I am not a scientist. In fact I have no degrees of any kind (except the Ph.D. I downloaded from the internet and which looks lovely on my office wall next to Dufus’s rabies vaccination certificate). I therefore have to trust what scientists tell me about their research. I have been following the research into climate change in general, and anthropogenic global warming (hereinafter referred to as AGW) with keen interest.
When AGW was first suggested I was, properly, sceptical. The evidence that atmospheric CO2 levels were increasing was incontrovertible; it was and is an objective fact, but the controversy lay in the effect increasing CO2 levels would have on global climate. Some scientists hypothesised that the increased CO2 concentration in the atmosphere would act like a blanket and increase atmospheric temperatures globally. The political left seized on AGW as a convenient club with which to lambast the things they despise: Big Business and the Nasty Capitalist West. Since then it has become increasingly difficult to separate the political from the scientific.
As time went by it seemed that the AGW proponents were winning the debate; the science seemed solid even though they invited suspicion by always prefacing their arguments with a claim that the debate was over, and that all sane people agreed with them. Writers like Lomborg in The Sceptical Environmentalist disagreed, and I could not believe the vituperative passion with which his arguments were met–real scientists do not froth at the mouth and wax hysterical when someone disagrees with them. A holder of a minority opinion is not necessarily a crackpot.
Of course there were ridiculous arguments from the other side as well. The usual army of nut jobs and conspiracy theorists crawled out of the woodwork to claim, bizarrely, that AGW was dreamed up by the oil companies to ensure that they received funding for research into alternative energy sources that would allow their survival after the oil ran out, or that it was a US government conspiracy to save the power grids from failing due to excessive electricity consumption. And so on.
The real problem with AGW theory is that there is only one experiment that can reliably test whether or not its predictions are true, and that is the real-time one in which we are all taking part. By the time the results are known, it is too late to take remedial steps if the theory is vindicated. Other experiments take place in model environments which are acknowledged, even by their architects, to be deeply flawed. Not enough is known about atmospheric dynamics to construct accurate models, and we don’t have sufficiently powerful computers to run the models even if we could construct them.
And now this. Emails and other data retrieved by a hacker from servers at the Climate Research Unit at the University of East Anglia show that some of the leading climate researchers have systematically “massaged” data to fit their theories, perverted the peer review process to silence criticism, and failed to release the raw data for review by claiming copyright over it. You may think, as I did, that the University of East Anglia is hardly a Harvard, or Oxford, or University of Cape Town, and that this is therefore a storm in a teacup, but the truth is that the UEA Climate Research Unit is a major supplier of data to the International Panel on Climate Change (IPCC), the UN body that is responsible for the climate circus playing out in Copenhagen, and before that in Kyoto and Johannesburg.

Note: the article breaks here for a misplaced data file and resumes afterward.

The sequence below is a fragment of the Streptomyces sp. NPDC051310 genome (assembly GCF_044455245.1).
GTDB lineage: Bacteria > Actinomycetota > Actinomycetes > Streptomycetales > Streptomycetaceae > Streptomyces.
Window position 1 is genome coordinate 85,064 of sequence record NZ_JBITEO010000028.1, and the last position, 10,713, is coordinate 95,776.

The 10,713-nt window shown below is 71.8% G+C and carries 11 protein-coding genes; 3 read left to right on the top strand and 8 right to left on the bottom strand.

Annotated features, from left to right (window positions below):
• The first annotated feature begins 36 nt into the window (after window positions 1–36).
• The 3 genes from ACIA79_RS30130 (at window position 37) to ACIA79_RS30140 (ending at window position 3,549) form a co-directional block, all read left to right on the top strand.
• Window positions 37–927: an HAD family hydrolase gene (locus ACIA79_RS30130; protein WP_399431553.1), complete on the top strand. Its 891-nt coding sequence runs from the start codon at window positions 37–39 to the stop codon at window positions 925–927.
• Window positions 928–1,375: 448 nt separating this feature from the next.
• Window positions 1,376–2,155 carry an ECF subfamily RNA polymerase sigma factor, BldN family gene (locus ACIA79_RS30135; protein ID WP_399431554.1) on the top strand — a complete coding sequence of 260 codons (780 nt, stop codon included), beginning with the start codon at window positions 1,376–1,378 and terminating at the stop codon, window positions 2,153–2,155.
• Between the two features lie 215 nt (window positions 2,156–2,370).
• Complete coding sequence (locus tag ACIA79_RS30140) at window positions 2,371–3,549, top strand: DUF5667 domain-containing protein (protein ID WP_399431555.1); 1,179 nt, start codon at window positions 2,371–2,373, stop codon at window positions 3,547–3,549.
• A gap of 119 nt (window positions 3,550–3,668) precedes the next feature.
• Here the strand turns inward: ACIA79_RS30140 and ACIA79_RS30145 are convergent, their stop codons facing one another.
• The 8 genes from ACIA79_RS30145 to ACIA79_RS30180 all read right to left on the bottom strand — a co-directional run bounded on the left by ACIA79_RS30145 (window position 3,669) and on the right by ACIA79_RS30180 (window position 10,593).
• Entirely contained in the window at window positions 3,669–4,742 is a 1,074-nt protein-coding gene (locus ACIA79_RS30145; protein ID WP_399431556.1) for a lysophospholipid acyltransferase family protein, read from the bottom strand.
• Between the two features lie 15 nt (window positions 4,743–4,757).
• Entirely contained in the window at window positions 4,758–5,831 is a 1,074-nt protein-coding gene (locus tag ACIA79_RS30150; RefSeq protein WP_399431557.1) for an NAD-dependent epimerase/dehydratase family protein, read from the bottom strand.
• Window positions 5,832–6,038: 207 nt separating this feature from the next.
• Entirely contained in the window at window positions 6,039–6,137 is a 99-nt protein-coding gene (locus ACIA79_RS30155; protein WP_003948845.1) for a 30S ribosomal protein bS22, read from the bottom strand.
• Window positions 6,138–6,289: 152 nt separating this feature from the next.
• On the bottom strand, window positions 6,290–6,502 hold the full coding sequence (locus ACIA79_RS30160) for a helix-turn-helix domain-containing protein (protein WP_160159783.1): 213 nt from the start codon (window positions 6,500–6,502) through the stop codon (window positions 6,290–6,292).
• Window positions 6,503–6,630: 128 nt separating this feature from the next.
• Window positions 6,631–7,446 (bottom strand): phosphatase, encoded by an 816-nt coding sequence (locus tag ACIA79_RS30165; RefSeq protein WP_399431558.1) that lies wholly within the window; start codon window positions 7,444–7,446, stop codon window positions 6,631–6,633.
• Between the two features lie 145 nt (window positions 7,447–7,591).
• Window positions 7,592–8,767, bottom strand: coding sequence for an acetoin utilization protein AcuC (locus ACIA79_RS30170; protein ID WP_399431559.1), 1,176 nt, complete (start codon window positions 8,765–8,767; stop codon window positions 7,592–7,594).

So where do we go from here? Just because some scientists have, perhaps, used unethical practices does not prove them wrong, just as an invalid argument can have a true conclusion. Even if they are wrong there are still compelling reasons to pretend that they are right and cut down on the pollution we pump daily into our atmosphere and water. What sane person would prefer to breathe dirty air over clean, or have toxins in his drinking water? But what will cleaning up our act cost? We cannot sustain our population without mechanized, industrial agriculture which relies on fossil fuels; fertilizers require oil for their manufacture; food must be transported in bulk to the cities where people live, which is impossible without trucks, ships and trains, all of which rely on fossil fuels and pump CO2 into the atmosphere; the people in the cities must work in order to pay for food, which requires power in the form of electricity which is mostly generated by the burning of fossil fuels. In short, our species will suffer a population collapse (with attendent misery and violence as people fight each other for dwindling resources) if it were suddenly deprived of the energy sources provided by fossil fuels. Alternative sources such as nuclear, hydroelectric, wind and solar can only provide, with current technology, a fraction of our needs.
Another consequence of this scandal is that the man in the street will lose faith in the integrity of science. Once he thinks scientists have been guilty of crying wolf and playing fast and loose with the facts, he will take everything they say in future with a pinch of salt. He will accord them the same (or less) credibility than his priest or sangoma, which would be disastrous. We must come clean now. I call on the CRU to release the raw climate data and the source code of their climate models immediately, so their conclusions can be independently verified.
Grumpy Old Man by Mark Widdicombe is licensed under a Creative Commons Attribution-Noncommercial-No Derivative Works 2.5 License.